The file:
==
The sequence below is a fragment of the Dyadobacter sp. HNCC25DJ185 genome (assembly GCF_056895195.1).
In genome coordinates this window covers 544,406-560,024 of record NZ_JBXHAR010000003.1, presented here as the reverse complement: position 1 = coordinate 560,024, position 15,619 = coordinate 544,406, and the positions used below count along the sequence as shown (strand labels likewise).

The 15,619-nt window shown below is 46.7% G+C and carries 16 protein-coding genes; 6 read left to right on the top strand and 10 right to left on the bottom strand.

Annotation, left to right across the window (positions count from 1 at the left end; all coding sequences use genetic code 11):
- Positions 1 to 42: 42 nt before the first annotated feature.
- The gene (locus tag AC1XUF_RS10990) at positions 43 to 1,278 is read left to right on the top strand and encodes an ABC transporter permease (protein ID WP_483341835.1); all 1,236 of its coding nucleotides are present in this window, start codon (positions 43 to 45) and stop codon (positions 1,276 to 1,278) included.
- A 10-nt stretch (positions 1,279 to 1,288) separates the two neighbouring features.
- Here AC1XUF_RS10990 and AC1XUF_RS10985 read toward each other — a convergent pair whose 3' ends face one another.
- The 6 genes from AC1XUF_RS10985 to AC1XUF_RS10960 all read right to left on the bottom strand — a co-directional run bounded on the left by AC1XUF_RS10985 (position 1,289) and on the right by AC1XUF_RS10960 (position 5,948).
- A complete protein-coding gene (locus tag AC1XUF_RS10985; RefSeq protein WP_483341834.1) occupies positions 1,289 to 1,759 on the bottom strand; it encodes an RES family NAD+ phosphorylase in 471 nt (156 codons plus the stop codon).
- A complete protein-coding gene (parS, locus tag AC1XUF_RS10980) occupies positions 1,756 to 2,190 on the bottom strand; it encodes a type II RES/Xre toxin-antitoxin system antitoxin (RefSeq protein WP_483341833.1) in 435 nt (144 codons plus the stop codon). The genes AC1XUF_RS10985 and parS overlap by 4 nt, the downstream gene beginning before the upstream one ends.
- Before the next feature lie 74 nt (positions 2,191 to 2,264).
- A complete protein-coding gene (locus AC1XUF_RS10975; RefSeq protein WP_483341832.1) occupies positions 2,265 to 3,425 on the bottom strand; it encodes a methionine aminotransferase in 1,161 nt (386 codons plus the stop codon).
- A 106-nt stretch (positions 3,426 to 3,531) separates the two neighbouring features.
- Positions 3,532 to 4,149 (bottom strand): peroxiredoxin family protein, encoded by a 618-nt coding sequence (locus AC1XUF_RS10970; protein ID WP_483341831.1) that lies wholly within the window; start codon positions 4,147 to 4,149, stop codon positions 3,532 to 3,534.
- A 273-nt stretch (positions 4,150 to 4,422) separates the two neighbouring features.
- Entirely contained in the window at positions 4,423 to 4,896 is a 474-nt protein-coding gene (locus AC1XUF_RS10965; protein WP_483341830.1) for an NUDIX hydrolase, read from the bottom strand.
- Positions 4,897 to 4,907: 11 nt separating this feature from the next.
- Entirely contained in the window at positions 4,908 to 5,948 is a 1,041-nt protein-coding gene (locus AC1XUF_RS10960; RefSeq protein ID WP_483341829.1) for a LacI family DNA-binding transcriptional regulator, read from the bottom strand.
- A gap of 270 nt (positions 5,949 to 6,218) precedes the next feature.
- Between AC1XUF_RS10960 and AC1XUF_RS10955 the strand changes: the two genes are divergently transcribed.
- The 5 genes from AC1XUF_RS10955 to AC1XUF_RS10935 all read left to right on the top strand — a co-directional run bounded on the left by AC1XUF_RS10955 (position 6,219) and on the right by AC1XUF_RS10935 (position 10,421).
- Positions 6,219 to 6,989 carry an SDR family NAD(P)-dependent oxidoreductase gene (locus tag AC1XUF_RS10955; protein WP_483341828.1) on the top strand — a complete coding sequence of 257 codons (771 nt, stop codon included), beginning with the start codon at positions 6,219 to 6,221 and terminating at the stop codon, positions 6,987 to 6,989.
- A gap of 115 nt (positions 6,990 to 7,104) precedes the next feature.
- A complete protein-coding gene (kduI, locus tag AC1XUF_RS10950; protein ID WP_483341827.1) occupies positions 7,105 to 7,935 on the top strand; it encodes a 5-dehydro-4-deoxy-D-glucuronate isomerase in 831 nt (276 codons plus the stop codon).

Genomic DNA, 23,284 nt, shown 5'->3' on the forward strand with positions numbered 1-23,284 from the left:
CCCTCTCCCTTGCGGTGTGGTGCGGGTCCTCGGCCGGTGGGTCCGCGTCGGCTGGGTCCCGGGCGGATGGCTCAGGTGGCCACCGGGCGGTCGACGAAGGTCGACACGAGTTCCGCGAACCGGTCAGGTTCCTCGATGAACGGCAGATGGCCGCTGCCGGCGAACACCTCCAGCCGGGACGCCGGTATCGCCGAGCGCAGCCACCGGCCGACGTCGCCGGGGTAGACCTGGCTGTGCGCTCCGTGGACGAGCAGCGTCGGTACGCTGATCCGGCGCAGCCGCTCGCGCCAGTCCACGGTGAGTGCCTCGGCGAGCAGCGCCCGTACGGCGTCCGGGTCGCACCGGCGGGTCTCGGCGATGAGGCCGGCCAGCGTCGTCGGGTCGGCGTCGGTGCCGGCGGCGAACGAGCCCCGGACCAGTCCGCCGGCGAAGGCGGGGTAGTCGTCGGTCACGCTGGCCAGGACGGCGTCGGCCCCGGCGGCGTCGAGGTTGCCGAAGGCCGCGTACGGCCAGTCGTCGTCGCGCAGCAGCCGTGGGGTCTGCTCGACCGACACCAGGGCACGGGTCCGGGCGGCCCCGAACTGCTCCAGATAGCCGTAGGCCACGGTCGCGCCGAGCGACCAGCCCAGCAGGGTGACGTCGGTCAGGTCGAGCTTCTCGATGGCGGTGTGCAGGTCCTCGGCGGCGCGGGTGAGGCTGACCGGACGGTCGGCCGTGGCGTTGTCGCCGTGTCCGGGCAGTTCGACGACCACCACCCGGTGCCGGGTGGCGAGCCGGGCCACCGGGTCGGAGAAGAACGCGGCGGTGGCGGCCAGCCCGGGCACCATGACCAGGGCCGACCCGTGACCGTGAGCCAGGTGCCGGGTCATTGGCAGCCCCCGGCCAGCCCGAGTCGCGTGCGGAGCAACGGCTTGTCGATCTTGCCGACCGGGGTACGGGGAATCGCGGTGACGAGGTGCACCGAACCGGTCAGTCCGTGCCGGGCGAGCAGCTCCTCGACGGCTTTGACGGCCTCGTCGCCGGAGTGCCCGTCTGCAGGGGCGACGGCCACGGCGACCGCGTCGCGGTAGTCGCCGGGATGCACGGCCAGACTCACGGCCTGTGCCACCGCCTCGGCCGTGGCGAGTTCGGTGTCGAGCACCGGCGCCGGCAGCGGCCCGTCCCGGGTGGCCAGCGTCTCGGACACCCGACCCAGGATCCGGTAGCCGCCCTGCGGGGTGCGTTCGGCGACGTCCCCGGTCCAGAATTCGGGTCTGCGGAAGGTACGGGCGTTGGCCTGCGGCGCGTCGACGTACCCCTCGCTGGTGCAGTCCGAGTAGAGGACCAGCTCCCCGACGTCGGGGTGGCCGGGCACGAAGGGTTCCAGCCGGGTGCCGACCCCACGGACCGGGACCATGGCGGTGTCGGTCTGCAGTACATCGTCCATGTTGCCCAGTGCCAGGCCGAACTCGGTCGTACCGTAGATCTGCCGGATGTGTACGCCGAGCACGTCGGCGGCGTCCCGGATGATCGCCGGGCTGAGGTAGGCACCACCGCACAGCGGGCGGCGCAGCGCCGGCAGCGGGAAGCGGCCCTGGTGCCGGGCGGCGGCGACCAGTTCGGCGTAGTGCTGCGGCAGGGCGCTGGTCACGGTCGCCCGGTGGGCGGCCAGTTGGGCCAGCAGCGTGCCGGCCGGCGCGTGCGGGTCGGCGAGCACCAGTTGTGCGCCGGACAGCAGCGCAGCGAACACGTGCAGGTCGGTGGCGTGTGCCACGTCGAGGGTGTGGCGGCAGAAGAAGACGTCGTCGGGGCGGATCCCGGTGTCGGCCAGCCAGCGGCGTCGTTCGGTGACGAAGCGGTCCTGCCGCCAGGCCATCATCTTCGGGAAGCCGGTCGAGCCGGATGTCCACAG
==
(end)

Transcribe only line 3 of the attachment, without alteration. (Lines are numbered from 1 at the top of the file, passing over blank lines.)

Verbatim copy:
The 15,619-nt window shown below is 46.7% G+C and carries 16 protein-coding genes; 6 read left to right on the top strand and 10 right to left on the bottom strand.